Level 4 Diploma in Business and Professional Administration Unit 403 – PPD1 Personal and professional development Contents 1. Introduction Page 3 2. LO1 – How to plan for personal and professional development Page 4 3. LO2 – How people learn Page 7 4. Conclusion Page 8 5. Appendix Page 9 6. Bibliography Page 11 Introduction “The most successful nations in the future will be those which
The CIPD has The ‘Thinking Performer’ also challenges what (s)he sees/does and thinks for him/her-self instead of blindly following orders. The situation may have changed which affects the usual way things are being done or why they are needed. (S)he looks beyond the results to why they are required and tries to make a positive difference to the organisation. Every organisation is a living organism and the HR professional should be a (pro)-active member rather than a follower. In the HR Professional Map this is represented by required behaviour such as ‘curious’, ‘courage to challenge’ and ‘personally credible’.
LHS2 – Promote professional development Outcome 1 – Understand principles of professional development 1.1 The important of continually improving knowledge and practice is that you can ensure that you are aware of any new relevant legislation and also you can improve the service that you provide. It also gives you the opportunity to reflect on what you are good at as well as what you are not so good at, so that you can see what areas you can improve in.
A professional is characterized by or conforming to the technical or ethical standards of a profession (2) : exhibiting a courteous, conscientious, and generally businesslike manner in the workplace. Being professional should be a subconscious effort in the fact that it should always be applied. When employees are professional it helps the system run more efficiently and safely. A person must me a certain criteria when being evaluated on professionalism, a person is judged based on the clients; Attitude, Values, Communication techniques, and approachability. Clients who display a committed, dependable attitude will benefit more from work exerted, and overall be rewarded with incentives. Although professionalism may be in the eye of the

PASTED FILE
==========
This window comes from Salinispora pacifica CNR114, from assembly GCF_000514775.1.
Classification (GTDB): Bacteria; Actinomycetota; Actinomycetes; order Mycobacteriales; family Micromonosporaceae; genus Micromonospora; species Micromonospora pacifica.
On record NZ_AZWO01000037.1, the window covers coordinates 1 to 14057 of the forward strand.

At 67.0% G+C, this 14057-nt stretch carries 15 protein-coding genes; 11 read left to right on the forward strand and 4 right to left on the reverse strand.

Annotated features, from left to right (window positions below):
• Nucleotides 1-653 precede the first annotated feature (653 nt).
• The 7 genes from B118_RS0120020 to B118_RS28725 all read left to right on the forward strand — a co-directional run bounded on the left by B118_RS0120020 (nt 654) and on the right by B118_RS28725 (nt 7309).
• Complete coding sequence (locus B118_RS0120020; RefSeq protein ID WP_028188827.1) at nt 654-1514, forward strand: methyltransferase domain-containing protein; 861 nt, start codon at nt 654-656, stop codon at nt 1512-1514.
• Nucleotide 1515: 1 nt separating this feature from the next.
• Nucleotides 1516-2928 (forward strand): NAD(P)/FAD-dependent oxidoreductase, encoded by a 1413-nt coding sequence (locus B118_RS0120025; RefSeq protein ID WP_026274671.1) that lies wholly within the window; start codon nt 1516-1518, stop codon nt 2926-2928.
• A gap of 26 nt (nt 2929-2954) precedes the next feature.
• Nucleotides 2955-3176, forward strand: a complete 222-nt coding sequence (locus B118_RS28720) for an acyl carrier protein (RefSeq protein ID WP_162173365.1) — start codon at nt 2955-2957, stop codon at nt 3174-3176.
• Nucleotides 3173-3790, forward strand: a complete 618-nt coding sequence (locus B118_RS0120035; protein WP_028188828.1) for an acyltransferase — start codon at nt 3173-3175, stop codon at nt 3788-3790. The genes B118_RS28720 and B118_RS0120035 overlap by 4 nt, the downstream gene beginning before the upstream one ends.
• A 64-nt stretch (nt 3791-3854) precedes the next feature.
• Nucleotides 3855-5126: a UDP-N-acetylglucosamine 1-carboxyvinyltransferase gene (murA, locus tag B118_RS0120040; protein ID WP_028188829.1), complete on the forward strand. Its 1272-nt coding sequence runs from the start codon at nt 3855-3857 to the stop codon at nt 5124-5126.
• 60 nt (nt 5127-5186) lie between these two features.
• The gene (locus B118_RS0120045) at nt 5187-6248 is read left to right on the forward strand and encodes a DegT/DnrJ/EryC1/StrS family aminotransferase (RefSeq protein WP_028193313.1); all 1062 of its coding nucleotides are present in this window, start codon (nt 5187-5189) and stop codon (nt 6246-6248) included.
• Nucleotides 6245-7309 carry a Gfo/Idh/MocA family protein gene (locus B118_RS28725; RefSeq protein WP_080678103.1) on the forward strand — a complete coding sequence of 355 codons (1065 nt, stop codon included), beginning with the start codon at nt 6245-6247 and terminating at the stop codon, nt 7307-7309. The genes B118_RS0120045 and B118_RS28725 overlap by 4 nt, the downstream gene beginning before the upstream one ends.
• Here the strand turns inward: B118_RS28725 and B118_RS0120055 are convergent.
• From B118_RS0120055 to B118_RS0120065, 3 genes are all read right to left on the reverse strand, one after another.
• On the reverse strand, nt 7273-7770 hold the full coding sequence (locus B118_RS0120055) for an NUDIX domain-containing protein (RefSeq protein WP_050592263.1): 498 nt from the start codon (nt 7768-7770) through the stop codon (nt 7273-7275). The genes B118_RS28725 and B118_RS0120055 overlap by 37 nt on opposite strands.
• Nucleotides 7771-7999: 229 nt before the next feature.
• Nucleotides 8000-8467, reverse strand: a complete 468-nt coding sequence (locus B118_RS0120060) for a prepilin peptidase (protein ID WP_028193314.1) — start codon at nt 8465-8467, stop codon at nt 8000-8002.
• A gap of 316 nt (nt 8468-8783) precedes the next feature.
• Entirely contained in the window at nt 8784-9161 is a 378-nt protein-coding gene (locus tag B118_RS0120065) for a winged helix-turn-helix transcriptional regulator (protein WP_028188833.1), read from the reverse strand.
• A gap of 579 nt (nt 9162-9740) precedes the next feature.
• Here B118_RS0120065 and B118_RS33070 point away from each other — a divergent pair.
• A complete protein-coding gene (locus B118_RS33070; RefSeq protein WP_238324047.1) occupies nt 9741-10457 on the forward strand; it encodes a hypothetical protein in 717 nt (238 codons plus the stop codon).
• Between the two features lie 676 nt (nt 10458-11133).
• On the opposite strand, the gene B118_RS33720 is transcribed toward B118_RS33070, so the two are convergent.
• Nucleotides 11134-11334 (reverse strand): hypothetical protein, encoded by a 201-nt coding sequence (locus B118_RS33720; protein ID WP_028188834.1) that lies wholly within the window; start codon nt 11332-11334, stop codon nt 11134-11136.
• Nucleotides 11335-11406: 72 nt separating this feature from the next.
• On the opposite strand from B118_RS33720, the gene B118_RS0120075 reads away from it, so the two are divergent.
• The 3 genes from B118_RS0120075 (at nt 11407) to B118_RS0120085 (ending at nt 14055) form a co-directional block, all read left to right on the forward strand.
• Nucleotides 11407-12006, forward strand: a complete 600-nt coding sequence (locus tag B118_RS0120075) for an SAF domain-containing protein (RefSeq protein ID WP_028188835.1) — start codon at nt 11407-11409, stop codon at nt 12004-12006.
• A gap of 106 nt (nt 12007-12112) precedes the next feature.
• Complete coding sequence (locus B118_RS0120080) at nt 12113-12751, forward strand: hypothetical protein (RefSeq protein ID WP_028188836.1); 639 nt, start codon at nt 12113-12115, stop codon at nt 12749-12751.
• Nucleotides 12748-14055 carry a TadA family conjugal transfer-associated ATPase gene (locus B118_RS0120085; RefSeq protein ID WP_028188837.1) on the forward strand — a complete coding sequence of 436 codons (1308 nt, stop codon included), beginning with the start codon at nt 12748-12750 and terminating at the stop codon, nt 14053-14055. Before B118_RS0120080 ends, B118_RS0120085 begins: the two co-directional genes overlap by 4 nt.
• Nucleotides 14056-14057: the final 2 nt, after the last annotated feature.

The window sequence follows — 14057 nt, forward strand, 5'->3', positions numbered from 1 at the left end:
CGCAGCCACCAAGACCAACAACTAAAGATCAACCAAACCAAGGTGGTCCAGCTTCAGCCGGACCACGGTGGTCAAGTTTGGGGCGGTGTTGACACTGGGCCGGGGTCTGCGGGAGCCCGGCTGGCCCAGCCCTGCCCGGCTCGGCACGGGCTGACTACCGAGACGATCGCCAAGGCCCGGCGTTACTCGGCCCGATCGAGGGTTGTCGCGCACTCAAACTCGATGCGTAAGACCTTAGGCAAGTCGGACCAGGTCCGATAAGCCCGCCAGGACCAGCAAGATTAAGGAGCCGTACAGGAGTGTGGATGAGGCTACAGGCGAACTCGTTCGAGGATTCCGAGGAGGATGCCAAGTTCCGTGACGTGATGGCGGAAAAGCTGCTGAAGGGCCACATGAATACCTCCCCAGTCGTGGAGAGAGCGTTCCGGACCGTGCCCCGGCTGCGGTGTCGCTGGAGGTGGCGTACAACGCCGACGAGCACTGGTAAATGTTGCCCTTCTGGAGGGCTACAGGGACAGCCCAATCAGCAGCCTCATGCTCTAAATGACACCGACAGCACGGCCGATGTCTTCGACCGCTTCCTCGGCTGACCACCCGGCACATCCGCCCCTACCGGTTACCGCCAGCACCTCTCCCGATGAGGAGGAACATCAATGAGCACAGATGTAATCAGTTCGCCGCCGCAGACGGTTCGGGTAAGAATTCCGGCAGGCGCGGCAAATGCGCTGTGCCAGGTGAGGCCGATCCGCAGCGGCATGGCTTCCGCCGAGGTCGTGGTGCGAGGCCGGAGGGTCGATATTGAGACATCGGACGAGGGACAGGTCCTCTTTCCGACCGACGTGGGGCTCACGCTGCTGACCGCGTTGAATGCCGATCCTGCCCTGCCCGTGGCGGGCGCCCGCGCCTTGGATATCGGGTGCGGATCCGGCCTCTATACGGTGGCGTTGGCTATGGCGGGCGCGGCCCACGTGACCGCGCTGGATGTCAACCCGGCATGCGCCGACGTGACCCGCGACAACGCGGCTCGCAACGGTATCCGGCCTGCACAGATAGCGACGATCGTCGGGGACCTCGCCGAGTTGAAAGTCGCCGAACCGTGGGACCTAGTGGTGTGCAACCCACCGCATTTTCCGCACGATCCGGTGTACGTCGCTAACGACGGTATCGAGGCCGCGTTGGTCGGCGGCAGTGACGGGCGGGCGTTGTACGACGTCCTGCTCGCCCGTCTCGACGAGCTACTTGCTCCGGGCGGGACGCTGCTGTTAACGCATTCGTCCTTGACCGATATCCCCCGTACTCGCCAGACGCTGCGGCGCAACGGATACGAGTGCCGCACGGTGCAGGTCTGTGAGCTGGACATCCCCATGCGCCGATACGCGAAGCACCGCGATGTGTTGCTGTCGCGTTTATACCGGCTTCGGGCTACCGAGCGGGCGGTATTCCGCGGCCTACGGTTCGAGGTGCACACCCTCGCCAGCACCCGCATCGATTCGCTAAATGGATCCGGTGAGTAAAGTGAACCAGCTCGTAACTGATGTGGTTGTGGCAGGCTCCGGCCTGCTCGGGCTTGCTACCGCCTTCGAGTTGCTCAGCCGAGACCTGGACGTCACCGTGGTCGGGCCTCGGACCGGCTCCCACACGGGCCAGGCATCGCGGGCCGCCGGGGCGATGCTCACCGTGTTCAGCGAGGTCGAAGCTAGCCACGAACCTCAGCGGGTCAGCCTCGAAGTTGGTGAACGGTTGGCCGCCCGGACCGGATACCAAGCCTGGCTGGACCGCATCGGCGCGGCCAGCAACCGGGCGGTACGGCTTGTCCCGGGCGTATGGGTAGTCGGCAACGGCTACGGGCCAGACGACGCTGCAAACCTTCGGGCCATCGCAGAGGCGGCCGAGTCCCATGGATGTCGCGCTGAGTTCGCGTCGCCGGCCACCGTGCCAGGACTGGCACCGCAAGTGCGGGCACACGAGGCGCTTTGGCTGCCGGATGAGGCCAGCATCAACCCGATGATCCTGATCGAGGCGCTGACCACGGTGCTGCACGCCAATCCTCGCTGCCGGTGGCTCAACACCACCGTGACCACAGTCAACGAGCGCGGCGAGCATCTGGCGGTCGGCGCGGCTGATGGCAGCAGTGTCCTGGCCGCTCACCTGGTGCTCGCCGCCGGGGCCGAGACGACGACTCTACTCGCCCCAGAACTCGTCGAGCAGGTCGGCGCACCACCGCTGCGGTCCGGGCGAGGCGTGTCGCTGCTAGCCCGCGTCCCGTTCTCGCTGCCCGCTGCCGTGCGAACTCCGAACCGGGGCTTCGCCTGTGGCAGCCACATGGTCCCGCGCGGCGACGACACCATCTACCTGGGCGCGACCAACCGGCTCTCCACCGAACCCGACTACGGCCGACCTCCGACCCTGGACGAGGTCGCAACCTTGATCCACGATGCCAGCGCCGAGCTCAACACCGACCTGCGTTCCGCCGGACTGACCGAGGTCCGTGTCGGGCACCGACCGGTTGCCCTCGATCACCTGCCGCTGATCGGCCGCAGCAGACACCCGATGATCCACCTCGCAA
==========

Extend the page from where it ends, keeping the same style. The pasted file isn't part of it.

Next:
A question that I was curious about asking dealt with how individuals in recovery function as substance abuse counselors. From experience, I have noticed that most substance abuse counselors are themselves in recovery. When I was in treatment, I related much better to
Professional Presence and Influence Kristy R Thomas Western Governors University Professional Presence and Influence When you meet someone for the first time every detail is being noticed; from your entrance, wardrobe, handshake, etiquette, and voice quality and speech (Center for Professional Communication, 2014). First impressions are lasting ones and the first step in building long lasting relationships. A person must be aware of their presence and understand themselves to have a confident professional presence.
Mental Health Professional The mental health professional I interviewed was Carol McClelland of Freedom House Recovery Center in Chapel Hill, North Carolina. Carol has worked with Freedom House for a year as the directory of outpatient services and is licensed as a LPC, LPCS, LCAS, CCS, and MA. Carol’s job requires her to be responsible for the direct oversight of all clinical operations and clinical integrity for outpatient services at Freedom House. The hours of operation are Monday through Friday from 8am to 5pm, along with a crisis and detox center that is available for contact 24/7. Carol has plenty of experience in the mental health field, such as working as a dual diagnosis/substance abuse outpatient therapist, working with the severely mentally ill, working as a criminal justice outpatient therapist, and also working in a methadone clinic. She chose this career after her experiences in working with mental health, and her extensive education in psychology and counseling. Carol stated that outpatient services was the most interesting out of her job experiences, so when she was offered the job at Freedom House, she accepted.